When my wife and I began marriage preparation classes almost 10 years ago one of the first questions we were asked was, “Do you think you’ll be more or less ‘in love’ after 10 years of marriage?”
I’ll save you from wondering and tell you, right away, that I answered wrong.
“Well of course we’ll be at least a little bit less in love,” I said, far too quickly.
I assumed, back then, that those heady early days of marriage would be full of romance, passion (sorry Mom), and mutual feelings of unending love. We were forging new territory, breaking new ground—exploring a brand new country called ‘marriage’ and surely that feeling wouldn’t last forever.
Surely those strong feelings would fade.
Yeah, so… I answered wrong.
What, I think, any decent marriage counselor will tell you is what he told us next.
Your love should grow deeper. (Couples in great marriages know this is true.)
See, those romantic, honeymoon feelings might change but your marriage should become a relationship of mutual admiration, of respect, of deeply-seated love that only grows as you get to know your spouse better. As you exist in the same physical space, with the same physical person, on a day-to-day basis you begin to learn what makes them the happiest (and they learn this about you), you begin to appreciate and understand their hurts and hang-ups, you grow to know them deeper and deeper to the point of not knowing, really, how you’d do life in any other way.
This is why Christ calls marriage the joining of “one flesh,” and why of all the pictures of what God is like, marriage is the one which he has chosen to highlight from the beginning (Adam and Even in Genesis) to the end (the marriage supper of the Lamb in Revelation).
It’s also an apt picture of our faith life.
I can say, without reservation, that I love being Catholic.
In the physical Catholic faith, in the sacraments and the theology, in the rich spiritual traditions and practices I have found something which I can hardly put into words. It’s stunningly beautiful.
A worldview with such depth and clarity and scope that it enriches every aspect of my life that it touches (and it touches every aspect).
I love being Catholic, but I don’t always like it.
Here, we can compare our faith to marriage.
On a day-to-day basis I won’t always like my wife.
(I should say, I give her more cause not to like me, not the other way around.)
This is reasonable, this is human because two people can’t always get along 100% of the time. It’s life. We’ll get into an argument, say, or not agree on how something will be done and I’ll get frustrated and mope. That’s usually how it goes at least.
We don’t swear, we don’t (hardly) yell, we’ve put a lot of effort into communicating appropriately and effectively but like every other couple in the world we don’t always agree and although we try very hard, all the time, to live a Christ-like marriage we don’t always succeed and in that unsuccess we sometimes don’t like each other.But our love is so much stronger.
See love is a committment not simply a feeling, and therein lies the extremely important distinction: I may not always like the things my wife says or does but I will always commit to loving her because that’s a commitment we made. And even when I may not feel like liking her our love is so much more deeply-seated than that.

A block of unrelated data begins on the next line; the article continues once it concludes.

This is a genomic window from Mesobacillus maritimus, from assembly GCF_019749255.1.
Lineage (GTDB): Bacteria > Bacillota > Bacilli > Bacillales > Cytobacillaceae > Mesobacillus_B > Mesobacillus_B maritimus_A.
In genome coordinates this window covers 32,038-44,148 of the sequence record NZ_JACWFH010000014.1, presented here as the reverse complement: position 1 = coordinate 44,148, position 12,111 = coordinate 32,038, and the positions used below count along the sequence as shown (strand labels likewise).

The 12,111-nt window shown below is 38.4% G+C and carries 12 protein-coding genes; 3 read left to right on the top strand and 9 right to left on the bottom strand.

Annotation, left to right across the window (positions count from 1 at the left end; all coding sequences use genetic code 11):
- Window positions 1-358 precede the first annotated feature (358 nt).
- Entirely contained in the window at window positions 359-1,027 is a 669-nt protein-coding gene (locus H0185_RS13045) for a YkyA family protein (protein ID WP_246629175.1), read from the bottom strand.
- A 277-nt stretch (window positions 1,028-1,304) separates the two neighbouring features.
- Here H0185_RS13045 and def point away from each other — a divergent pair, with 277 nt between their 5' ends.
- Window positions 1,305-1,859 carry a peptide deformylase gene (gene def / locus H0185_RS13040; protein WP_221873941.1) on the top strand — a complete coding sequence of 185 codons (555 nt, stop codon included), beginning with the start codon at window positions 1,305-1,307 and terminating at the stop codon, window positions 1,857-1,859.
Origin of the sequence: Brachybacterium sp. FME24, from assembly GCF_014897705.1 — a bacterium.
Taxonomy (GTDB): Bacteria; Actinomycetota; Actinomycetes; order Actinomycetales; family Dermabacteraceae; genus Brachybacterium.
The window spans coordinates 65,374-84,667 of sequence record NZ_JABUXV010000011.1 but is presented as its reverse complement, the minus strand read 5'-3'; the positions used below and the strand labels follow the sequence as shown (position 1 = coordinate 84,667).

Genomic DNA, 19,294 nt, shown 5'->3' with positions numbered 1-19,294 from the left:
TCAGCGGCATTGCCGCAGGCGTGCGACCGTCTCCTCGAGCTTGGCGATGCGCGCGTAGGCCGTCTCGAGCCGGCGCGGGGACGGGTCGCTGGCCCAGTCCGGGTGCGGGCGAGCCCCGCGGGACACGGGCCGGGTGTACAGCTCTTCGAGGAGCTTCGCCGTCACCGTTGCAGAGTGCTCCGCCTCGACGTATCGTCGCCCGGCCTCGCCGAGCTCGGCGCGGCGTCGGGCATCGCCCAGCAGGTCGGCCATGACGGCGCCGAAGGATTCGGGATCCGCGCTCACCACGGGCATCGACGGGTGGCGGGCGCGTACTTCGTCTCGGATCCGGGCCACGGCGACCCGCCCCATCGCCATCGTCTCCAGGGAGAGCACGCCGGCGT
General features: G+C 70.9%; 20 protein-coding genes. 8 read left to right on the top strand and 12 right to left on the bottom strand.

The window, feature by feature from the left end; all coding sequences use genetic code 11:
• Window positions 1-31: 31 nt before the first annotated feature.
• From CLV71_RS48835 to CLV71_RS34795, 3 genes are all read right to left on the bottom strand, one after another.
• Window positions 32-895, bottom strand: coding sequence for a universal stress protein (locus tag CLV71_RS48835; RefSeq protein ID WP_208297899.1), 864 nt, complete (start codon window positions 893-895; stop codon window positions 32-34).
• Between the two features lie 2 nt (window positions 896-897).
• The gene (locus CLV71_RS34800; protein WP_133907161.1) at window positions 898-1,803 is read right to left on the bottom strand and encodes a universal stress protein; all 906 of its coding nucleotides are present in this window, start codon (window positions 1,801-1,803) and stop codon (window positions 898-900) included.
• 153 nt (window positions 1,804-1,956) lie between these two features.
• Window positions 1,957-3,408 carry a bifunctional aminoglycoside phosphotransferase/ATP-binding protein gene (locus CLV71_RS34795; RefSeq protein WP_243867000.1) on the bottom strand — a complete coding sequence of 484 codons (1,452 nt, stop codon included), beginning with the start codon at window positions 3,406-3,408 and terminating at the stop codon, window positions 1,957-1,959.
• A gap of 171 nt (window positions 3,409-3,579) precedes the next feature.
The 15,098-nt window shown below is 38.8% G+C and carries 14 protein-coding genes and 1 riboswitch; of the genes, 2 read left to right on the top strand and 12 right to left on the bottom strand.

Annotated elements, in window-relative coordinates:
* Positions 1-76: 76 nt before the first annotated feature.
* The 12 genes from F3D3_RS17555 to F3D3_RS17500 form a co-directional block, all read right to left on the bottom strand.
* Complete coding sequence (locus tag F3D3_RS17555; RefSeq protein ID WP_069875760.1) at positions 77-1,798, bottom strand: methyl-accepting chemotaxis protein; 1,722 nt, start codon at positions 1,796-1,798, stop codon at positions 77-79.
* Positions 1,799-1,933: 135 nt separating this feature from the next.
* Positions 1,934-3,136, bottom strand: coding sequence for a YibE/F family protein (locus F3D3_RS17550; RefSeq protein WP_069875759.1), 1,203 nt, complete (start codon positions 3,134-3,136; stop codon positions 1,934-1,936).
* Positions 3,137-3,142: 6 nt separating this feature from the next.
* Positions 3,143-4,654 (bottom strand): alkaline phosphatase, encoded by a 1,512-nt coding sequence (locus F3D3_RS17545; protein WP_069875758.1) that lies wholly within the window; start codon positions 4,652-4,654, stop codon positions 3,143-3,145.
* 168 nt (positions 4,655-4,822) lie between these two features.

Same for faith.
Now it’s not like I’m never allowed to stop loving my faith anymore than I’m not allowed to stop loving my spouse. If my wife or my priest or a radical sect of Spanish Inquisitors held me down and forced me to love my wife that would be no more true loving than if I were told I must be a Catholic or I’d be killed at the stake.
I commit because I want to—both to love and faith. But make no mistake, it’s a commitment and it takes recommiting every day.
As a Catholic, some things bug me a lot. Some Catholics with ideologies bent towards a certain direction rub me the wrong way. Some Catholics with no ideology at all rub me the wrong way. And one time Trent Horn lambasted an article that I wrote on a radio show and I think his analogy was totally wrong (anyway, he’s a great guy).
But I still love being Catholic.
Do I always like the practice of my faith, the Catholic blogosphere, and the sacrifices I sometimes have to make? Heck, no.
I don’t want to eat fish ever.
But my love for Catholicism is deeper than these surface-level likes. And the roots of the Catholic faith go much deeper, too. Much deeper than the current Pope, our college of cardinals, and our local bishops. Like them or not. Much deeper than the current crop of Catholic authors, apologists, and theologians. Much deeper, thank God, than the current vanguard of bloggers like myself.
In the end I think it’s obvious why God, in his wisdom, chose marriage as the ultimate example of our faith. And, like any good marriage, it sometimes takes work (go figure). And on the days, hopefully few and far between, when we sometimes don’t feel like liking our spouse or our marriage or our faith it is possible, if we choose, to commit anyway.
After all, there is an ancient tradition in the Catholic faith called the “dark night of the soul” and its reality stretches back all the way to Job. That bad things might happen. That sometimes we might not like God. That we may find ourselves walking in “the dark” for days, weeks, or years on end is a reality of living the Christian faith.
And the reality is, we may not always like what we ought to love—but we can love nonetheless.
Photo courtesy of michellehurwitz (flickr).